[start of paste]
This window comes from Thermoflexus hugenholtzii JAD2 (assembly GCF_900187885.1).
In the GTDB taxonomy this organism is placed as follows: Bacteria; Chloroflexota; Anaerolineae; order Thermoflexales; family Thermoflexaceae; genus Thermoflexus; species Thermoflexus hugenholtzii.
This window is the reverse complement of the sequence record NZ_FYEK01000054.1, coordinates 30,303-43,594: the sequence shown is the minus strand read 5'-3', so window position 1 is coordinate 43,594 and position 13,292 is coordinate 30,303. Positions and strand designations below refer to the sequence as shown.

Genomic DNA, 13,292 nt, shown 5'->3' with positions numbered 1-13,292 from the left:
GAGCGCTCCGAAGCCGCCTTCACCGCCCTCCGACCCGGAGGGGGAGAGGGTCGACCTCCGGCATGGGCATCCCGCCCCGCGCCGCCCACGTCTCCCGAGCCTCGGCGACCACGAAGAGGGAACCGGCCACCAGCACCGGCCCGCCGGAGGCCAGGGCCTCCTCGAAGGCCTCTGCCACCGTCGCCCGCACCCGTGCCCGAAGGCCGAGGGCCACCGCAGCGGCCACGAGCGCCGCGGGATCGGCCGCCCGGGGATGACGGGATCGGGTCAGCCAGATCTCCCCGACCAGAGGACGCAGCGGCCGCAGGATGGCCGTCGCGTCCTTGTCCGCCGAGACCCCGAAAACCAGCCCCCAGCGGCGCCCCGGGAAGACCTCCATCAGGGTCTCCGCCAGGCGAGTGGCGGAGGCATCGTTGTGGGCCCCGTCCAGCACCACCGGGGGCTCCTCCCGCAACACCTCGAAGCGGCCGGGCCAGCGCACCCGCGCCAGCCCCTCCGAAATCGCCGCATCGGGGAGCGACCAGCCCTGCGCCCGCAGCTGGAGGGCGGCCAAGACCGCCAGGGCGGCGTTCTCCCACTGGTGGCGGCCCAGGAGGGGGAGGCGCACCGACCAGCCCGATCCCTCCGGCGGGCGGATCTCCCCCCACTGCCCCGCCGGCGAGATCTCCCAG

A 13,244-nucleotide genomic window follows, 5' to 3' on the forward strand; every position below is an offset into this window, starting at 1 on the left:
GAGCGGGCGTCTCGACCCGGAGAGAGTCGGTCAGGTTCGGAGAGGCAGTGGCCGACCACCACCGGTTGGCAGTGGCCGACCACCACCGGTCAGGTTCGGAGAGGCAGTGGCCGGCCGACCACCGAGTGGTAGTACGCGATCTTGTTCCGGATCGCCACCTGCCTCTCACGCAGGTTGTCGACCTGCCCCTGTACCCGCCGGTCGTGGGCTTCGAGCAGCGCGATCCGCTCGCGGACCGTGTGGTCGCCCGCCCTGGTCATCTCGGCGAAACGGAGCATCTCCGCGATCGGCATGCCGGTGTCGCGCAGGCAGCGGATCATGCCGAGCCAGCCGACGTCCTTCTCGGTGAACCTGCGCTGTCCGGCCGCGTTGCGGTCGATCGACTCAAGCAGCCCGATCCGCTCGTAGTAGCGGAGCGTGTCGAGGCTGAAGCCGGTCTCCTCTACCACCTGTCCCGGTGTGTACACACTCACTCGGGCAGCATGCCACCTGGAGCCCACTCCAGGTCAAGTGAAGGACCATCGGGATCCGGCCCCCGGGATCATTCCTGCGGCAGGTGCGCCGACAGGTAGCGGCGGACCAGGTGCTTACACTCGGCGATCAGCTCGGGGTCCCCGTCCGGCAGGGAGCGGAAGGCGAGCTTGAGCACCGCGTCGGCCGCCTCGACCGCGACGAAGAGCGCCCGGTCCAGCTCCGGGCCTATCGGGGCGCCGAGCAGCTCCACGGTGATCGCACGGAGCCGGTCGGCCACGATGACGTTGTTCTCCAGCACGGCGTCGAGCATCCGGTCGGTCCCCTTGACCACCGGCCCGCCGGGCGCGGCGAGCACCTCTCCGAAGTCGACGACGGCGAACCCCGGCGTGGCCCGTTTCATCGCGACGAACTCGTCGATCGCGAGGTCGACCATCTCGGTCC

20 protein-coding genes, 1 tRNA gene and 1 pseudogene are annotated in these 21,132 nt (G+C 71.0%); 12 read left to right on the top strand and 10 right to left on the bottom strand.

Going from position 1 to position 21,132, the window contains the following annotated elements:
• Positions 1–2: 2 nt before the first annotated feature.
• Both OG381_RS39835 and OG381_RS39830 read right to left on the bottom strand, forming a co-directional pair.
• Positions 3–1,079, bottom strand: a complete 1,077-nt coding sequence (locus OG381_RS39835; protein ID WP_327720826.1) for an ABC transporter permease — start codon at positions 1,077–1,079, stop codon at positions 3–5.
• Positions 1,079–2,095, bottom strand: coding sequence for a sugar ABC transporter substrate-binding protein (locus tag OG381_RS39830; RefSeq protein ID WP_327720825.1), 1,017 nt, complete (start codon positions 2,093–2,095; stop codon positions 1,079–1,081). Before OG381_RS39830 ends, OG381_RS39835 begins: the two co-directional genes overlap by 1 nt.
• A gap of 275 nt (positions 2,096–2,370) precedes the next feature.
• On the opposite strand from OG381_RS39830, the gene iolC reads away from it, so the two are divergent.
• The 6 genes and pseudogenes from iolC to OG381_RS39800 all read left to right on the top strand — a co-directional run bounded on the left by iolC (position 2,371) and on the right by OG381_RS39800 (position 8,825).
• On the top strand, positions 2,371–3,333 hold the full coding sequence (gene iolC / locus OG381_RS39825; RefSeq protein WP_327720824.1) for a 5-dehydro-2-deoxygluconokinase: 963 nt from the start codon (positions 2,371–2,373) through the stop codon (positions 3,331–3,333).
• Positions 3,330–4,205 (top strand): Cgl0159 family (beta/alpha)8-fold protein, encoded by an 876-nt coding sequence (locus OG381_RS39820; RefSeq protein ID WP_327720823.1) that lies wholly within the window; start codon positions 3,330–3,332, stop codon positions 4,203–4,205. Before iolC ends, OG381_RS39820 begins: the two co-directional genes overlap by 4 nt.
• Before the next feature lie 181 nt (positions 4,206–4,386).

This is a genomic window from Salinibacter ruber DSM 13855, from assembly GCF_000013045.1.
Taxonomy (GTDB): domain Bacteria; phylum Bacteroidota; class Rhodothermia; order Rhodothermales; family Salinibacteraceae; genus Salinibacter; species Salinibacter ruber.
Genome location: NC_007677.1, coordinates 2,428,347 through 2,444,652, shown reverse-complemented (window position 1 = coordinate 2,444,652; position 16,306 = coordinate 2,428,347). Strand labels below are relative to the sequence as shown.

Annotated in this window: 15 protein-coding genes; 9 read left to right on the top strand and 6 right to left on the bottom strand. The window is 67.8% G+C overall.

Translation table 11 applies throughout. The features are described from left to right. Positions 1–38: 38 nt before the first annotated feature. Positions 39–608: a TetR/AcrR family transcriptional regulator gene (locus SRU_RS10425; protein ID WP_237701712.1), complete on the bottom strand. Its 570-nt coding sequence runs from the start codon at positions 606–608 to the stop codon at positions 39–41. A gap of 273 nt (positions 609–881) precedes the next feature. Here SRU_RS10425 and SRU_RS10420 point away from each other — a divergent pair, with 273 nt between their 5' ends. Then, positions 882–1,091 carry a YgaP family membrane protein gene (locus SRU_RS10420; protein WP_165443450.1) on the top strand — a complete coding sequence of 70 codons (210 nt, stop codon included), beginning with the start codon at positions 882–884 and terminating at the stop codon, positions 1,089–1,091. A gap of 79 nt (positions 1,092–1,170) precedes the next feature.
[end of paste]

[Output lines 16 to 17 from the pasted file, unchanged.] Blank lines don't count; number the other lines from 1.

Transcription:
• The 6 genes and pseudogenes from iolC to OG381_RS39800 all read left to right on the top strand — a co-directional run bounded on the left by iolC (position 2,371) and on the right by OG381_RS39800 (position 8,825).
• On the top strand, positions 2,371–3,333 hold the full coding sequence (gene iolC / locus OG381_RS39825; RefSeq protein WP_327720824.1) for a 5-dehydro-2-deoxygluconokinase: 963 nt from the start codon (positions 2,371–2,373) through the stop codon (positions 3,331–3,333).